The pandemic has taken a toll on many aspects of life, and one of the areas that has been hit hard is finances. In particular, household debt has risen sharply as people have been forced to rely on credit cards and loans to make ends meet. While some debt is necessary and can be managed responsibly, too much debt can quickly become a burden. Not only does it put a strain on finances, but it can also lead to feelings of anxiety and stress. There are options available. Many lenders are offering debt deferment programs that can help get through this difficult time.
With unemployment claims expected to surge from 281,000 to 2.3 million this week, Forbes reports that sick pay policies and uneven state-based unemployment insurance claims are under review. Benefits vary significantly, as the article cites data from the Center on Budget and Policy Priorities: “weekly benefits averaged $213 in Mississippi and $546 in Massachusetts.”
Politico presents a new view on dealing with the concurrent storm of delinquent consumer debt, which adds value. Defer debt until the dust settles. It is a practical solution that can help stabilize consumer markets.
Direct cash payments to American households will be a significant portion of the U.S. government’s response to the coronavirus crisis. The logic is clear: When people can’t leave their homes and businesses shut down, workers lose their paychecks. Cash injections from the government – whether in the form of checks or unemployment insurance – help cushion that blow.
But that is only part of the equation for American families trying to get through this challenging period. It’s not only about cash coming into households, but also the cash going out.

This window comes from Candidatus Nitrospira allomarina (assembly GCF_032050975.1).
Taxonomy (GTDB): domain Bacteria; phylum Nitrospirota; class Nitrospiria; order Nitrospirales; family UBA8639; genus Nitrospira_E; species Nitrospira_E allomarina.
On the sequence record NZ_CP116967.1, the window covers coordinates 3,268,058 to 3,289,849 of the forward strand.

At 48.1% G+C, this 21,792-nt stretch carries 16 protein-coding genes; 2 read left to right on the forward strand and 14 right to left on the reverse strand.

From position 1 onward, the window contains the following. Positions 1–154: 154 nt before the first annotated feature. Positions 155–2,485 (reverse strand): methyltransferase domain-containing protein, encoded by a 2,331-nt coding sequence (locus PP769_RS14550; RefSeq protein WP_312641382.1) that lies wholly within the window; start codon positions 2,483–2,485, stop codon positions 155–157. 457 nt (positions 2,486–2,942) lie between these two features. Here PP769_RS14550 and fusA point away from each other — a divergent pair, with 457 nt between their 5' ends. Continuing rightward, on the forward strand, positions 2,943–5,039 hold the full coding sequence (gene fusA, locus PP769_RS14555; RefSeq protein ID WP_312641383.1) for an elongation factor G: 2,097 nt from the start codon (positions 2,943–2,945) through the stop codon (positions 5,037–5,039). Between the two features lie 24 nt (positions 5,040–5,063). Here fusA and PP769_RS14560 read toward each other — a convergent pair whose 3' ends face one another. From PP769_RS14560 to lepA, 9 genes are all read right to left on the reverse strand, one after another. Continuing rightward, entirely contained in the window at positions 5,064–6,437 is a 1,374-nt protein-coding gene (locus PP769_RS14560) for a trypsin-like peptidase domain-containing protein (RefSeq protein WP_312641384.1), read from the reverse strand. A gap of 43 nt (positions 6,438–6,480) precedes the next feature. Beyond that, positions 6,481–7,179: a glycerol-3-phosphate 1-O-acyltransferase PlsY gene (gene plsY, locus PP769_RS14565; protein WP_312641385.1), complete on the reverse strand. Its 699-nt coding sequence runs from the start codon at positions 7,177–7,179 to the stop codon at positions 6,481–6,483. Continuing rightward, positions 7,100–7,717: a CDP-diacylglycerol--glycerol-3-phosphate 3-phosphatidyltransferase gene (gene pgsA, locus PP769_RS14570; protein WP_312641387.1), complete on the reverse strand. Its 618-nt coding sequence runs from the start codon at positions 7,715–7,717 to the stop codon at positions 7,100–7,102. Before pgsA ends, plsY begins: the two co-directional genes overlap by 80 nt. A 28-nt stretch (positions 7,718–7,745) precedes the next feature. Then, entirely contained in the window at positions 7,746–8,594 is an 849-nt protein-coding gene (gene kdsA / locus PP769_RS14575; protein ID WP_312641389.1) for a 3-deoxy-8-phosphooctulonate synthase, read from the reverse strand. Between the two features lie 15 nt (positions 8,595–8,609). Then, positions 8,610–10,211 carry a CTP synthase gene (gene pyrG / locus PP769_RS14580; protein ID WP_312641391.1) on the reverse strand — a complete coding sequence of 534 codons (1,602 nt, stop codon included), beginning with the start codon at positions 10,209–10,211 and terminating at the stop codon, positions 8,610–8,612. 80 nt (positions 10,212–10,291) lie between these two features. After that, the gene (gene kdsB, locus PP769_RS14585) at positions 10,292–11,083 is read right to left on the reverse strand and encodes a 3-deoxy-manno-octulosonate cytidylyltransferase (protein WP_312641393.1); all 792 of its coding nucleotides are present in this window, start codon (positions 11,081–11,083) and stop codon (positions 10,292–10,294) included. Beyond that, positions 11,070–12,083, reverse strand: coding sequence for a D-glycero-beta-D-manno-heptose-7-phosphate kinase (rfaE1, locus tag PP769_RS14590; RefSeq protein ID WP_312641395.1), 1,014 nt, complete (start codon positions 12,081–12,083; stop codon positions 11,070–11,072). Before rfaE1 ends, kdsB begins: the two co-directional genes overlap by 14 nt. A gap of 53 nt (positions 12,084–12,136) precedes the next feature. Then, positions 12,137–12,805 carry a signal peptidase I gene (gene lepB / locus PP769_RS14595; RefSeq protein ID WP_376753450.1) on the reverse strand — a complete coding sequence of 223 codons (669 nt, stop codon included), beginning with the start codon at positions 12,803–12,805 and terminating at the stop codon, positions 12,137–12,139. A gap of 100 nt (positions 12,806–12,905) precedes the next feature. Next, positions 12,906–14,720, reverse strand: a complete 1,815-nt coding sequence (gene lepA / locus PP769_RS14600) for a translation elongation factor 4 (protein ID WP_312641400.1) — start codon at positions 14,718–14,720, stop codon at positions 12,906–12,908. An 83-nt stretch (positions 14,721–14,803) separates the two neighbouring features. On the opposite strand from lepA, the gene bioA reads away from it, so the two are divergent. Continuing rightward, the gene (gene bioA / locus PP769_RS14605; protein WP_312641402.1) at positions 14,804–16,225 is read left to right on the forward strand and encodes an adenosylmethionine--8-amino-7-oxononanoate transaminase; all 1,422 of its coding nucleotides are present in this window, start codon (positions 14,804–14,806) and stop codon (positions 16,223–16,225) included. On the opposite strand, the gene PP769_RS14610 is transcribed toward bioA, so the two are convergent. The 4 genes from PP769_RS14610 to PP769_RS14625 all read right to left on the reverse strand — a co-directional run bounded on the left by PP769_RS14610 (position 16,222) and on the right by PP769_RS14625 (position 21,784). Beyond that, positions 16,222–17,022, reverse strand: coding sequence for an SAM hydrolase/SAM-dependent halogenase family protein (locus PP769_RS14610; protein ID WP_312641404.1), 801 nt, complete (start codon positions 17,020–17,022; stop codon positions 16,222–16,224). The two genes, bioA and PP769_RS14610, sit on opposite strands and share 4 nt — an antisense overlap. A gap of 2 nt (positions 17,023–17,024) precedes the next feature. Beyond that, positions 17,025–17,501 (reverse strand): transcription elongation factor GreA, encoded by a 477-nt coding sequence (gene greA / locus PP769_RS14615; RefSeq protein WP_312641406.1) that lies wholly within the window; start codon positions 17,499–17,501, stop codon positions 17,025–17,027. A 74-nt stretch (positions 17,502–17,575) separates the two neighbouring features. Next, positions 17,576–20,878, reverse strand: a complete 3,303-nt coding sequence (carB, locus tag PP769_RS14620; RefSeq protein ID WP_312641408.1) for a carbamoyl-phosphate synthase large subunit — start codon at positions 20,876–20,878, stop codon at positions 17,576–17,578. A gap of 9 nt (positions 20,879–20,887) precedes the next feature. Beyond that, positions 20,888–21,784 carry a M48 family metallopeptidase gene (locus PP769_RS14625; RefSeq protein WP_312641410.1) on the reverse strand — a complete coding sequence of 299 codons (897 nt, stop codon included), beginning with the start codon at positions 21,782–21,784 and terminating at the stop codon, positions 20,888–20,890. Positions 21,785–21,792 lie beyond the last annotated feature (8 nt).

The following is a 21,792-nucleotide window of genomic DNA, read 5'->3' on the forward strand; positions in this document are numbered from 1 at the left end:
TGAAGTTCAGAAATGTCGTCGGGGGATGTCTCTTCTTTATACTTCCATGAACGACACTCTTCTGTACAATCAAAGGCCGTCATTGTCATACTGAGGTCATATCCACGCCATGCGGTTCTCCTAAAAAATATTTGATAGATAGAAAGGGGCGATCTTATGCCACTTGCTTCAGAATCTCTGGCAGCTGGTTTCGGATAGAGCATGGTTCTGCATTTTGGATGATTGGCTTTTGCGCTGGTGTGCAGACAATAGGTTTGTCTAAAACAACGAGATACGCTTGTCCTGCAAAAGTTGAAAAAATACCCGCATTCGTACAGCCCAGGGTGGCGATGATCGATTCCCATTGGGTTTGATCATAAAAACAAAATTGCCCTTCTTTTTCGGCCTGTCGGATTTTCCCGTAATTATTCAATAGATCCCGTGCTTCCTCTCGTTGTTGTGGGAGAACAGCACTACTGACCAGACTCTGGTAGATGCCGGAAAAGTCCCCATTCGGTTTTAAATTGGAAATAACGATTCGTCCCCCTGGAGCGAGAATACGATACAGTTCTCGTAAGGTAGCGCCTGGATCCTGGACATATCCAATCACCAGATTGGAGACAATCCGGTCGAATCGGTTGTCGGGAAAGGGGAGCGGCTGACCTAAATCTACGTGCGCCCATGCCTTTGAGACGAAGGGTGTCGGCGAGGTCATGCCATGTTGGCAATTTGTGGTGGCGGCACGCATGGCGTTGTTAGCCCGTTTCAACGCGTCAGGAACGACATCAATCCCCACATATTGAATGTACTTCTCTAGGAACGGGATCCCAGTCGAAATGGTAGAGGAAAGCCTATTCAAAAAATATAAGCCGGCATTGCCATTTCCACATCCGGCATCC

The debt deferment is not a gift. The intention is to provide breathing room.
This is not just a humanitarian imperative. It also reflects a sound and established principle in responding to debt problems, from ancient Mesopotamia to modern financial crises. When borrowers face a “liquidity shock” – a sudden and potentially transitory loss of ability to pay – the correct response is to give more time to repay. Pursuing repayment in such circumstances produces unnecessary, avoidable, and lasting harm.
Taxes, mortgages, and credit cards are the focus, as the article continues.
Tax payments, student loans, and other obligations to the government. At the federal level, announcements have already been made regarding the delay of required tax payments, as well as interest on student debt. Principal repayments on student loans are now also eligible for deferral. Similar relief should be extended to obligations associated with other government programs, such as loans to small businesses and other credit lines.
Mortgage payments. Lenders should establish expedited processes for facilitating forbearance on mortgage payments for stressed borrowers. The federal government has just directed lenders that work with mortgage agencies Fannie Mae and Freddie Mac to offer affected homeowners payment flexibility for up to 12 months. Federal guarantees backstop any risk of credit losses on associated agency mortgage-backed securities. All mortgage servicers in the United States should use maximum possible latitude to facilitate deferred payments. Landlords receiving relief for mortgages on rental properties should pass through that benefit to their tenants by deferring rent payments.
Auto loans, credit card payments, and other debt. Financial institutions should work in an expedited fashion with vulnerable borrowers to implement interest-free deferrals of payments due on auto loans, credit cards, and other forms of consumer and business debt. These should be implemented with no penalties, fees, or negative reports to credit bureaus.
As the article closes, it provides a thoughtful summary: Banks were the cause of the last crisis. They can be part of the solution of this one.
Overview by Brian Riley, Director, Credit Advisory Service at Mercator Advisory Group